I’ve always been happy to see my children coloring, especially when they were younger. I figured it was a painless way to achieve better motor skills and improve their handwriting, something that some of my boys really needed work on. There has been evidence that benefits to coloring don’t stop when you grow out of childhood.
I almost didn’t share this post. I thought maybe it’s too real — too honest. And then I thought maybe I’m exagerating the state of my house and of my mind that Sunday evening a few weeks ago. And then also, what can I say that hasn’t been said before?
I have two sons doing high school chemistry this year. This year I have a son in 9th grade and one in 11th so one of them is using Integrated Physics and Chemistry and one of them is using Jay Wile’s Discovering Design with Chemistry.
Tears stood in my eyes as I listened to my son pronounce the words to his speech therapist. “Cat, cut, cow, call.” First the hard c sound at the beginning of words, then in the middle, then at the end. Then the same with the hard g. I was amazed. Every single c and g (at the beginning, middle, and end of words) was perfect.
I always thought that either someone knew how to write well or not. I thought it was something you were born with.
It wasn’t until I was teaching my own children to write that I realized I was wrong. I started reading books about writing and I realized that writing is a skill that can be taught. Just like someone can learn to play the piano or draw with enough practice. Sure, there might be people who have a natural gift with words, just as there are people who can play musical instruments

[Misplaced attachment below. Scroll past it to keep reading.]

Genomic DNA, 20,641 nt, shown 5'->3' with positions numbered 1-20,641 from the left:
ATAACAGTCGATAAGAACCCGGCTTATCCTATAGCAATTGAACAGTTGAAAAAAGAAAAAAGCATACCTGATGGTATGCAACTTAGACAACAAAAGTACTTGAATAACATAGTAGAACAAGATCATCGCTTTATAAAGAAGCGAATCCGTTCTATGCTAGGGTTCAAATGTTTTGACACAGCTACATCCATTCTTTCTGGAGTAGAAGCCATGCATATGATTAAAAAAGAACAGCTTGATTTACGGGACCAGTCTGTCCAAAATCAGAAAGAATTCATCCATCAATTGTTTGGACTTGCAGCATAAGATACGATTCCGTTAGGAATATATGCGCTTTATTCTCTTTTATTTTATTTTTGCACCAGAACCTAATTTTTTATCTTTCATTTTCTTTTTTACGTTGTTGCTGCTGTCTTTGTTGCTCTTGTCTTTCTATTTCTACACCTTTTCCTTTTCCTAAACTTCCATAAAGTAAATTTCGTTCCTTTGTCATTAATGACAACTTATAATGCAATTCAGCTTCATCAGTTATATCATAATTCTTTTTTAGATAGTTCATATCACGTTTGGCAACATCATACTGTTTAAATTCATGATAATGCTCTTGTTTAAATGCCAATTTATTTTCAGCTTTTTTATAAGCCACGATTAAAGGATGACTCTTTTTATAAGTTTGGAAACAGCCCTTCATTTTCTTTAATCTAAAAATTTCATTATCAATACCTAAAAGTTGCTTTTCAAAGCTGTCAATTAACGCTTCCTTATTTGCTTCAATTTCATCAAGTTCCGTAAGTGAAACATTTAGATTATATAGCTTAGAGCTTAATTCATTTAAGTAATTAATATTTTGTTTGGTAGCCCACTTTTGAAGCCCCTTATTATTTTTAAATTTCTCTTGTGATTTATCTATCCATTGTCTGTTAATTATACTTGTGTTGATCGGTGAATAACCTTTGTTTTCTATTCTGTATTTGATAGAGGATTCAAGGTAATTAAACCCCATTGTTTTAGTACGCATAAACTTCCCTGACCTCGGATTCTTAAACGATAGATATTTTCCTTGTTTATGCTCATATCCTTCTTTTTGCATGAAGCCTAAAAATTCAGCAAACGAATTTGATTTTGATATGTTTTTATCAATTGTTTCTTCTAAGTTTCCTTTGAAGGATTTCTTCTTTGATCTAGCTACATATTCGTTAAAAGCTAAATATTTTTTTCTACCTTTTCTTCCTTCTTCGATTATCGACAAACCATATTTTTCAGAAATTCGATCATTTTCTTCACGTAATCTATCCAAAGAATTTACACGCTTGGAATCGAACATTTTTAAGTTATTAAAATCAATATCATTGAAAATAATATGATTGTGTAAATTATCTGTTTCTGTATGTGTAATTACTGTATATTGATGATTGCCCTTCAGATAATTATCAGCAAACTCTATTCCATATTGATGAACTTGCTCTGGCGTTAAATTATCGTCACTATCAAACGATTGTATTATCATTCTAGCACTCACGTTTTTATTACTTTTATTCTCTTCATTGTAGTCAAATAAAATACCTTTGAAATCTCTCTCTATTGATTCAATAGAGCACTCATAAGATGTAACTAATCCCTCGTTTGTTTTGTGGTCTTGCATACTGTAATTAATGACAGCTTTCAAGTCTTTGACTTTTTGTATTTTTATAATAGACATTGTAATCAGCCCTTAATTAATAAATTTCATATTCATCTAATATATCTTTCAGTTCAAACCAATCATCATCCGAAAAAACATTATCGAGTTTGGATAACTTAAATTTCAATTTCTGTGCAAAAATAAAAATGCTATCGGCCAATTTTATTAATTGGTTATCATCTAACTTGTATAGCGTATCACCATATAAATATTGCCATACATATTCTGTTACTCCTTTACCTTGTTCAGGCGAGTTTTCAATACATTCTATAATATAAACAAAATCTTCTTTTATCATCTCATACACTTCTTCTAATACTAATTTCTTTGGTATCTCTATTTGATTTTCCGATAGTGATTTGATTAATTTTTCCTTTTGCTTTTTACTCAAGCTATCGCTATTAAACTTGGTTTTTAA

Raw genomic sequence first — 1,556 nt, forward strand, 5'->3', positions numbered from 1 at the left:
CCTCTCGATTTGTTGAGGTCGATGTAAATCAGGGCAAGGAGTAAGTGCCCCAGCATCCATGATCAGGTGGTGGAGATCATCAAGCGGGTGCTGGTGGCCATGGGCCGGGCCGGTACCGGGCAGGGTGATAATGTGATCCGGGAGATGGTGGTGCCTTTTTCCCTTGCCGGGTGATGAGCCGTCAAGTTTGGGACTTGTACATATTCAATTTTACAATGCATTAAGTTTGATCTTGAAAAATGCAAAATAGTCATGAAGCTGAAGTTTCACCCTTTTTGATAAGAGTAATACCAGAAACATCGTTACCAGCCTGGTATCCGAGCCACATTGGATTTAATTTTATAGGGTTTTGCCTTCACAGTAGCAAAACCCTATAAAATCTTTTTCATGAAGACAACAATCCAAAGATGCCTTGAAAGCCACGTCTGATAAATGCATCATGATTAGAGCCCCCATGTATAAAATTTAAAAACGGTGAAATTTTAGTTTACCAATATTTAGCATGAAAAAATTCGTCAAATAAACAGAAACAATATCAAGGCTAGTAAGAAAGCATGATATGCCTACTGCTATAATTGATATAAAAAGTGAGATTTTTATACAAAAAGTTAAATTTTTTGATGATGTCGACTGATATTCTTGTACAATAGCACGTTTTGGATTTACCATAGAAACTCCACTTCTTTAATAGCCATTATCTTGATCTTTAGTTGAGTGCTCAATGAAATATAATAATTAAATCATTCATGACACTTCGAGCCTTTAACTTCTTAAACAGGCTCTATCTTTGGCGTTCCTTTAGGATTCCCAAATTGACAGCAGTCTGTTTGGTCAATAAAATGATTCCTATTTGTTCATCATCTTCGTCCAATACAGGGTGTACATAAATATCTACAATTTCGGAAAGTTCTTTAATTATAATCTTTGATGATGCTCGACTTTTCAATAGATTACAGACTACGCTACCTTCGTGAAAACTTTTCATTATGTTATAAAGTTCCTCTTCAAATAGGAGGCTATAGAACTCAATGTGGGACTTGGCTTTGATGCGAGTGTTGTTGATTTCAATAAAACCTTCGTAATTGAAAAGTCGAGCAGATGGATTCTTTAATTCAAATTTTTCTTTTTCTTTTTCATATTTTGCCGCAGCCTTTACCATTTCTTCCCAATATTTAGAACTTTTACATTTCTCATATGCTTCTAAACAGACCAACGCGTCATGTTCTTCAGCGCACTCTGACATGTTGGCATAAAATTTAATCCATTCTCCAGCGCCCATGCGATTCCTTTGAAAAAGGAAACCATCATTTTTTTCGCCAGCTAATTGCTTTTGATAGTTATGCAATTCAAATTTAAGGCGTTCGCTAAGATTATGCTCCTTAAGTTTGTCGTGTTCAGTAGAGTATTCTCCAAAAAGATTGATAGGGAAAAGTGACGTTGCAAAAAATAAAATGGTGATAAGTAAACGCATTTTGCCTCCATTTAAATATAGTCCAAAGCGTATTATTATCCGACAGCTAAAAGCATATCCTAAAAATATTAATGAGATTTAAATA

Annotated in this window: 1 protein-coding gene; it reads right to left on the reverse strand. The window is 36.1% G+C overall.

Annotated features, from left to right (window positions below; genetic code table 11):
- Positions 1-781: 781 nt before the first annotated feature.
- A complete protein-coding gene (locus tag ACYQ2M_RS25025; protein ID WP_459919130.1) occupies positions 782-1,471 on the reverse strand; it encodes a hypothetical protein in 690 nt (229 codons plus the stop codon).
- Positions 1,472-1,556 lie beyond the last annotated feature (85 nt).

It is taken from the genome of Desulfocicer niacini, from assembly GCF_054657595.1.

I’ve been praying lately that God would help us focus on what’s important in our home. I was noticing a shift away from what’s truly important. Yes, our days were still filled with useful, worthwhile pursuits (for the most part), but I was wanting more for our home. I was feeling like the good was replacing what is truly excellent.
My oldest son will be driving soon, and for me, that’s a rather scary thought. Especially when I consider some of the recent stories I’ve heard of his older cousins who have recently learned to drive. (Some of which involve telephone poles and flipped Four Wheelers.)
Add to that the fact that one out of every two teen drivers
Puzzles are a great resource for learning geography. I remember when I was young repeatedly putting together a state puzzle that we had. I remember carefully studying all the little pictures that were found on each state. I still remember
I’ve been reading through Proverbs lately and writing down some scripture prayers for my children. I thought I would share them with you to encourage you not to forget to pray for our children. We can do our best to raise good children, and we may succeed in raising polite, obedient children, but without a moving of the Spirit of God, we cannot raise godly children.
As parents, we want to nurture courage in our children. We want to raise boys and girls who will stand up for what’s right even when they’re afraid. The very idea of fear is part of the definition of courage